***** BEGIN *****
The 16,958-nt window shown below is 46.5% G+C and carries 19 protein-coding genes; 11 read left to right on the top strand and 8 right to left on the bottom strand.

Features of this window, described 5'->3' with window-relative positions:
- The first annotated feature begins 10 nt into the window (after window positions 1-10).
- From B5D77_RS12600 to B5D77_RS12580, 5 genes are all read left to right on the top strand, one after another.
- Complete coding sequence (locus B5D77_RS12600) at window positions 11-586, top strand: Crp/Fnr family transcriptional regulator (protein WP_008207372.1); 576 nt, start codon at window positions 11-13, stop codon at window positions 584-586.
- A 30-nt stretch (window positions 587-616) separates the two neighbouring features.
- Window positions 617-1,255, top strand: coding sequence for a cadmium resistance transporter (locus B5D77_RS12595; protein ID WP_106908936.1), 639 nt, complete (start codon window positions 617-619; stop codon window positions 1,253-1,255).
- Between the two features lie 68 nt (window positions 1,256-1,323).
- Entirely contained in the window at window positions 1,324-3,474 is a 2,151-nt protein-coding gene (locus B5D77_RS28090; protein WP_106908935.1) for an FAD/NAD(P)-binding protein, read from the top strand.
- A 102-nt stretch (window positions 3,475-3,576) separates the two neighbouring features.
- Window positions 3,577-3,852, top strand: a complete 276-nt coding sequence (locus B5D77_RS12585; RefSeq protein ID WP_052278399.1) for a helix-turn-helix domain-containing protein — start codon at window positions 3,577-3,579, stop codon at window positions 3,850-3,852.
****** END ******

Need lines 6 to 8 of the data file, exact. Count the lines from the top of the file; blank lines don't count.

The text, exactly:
- A 30-nt stretch (window positions 587-616) separates the two neighbouring features.
- Window positions 617-1,255, top strand: coding sequence for a cadmium resistance transporter (locus B5D77_RS12595; protein ID WP_106908936.1), 639 nt, complete (start codon window positions 617-619; stop codon window positions 1,253-1,255).
- Between the two features lie 68 nt (window positions 1,256-1,323).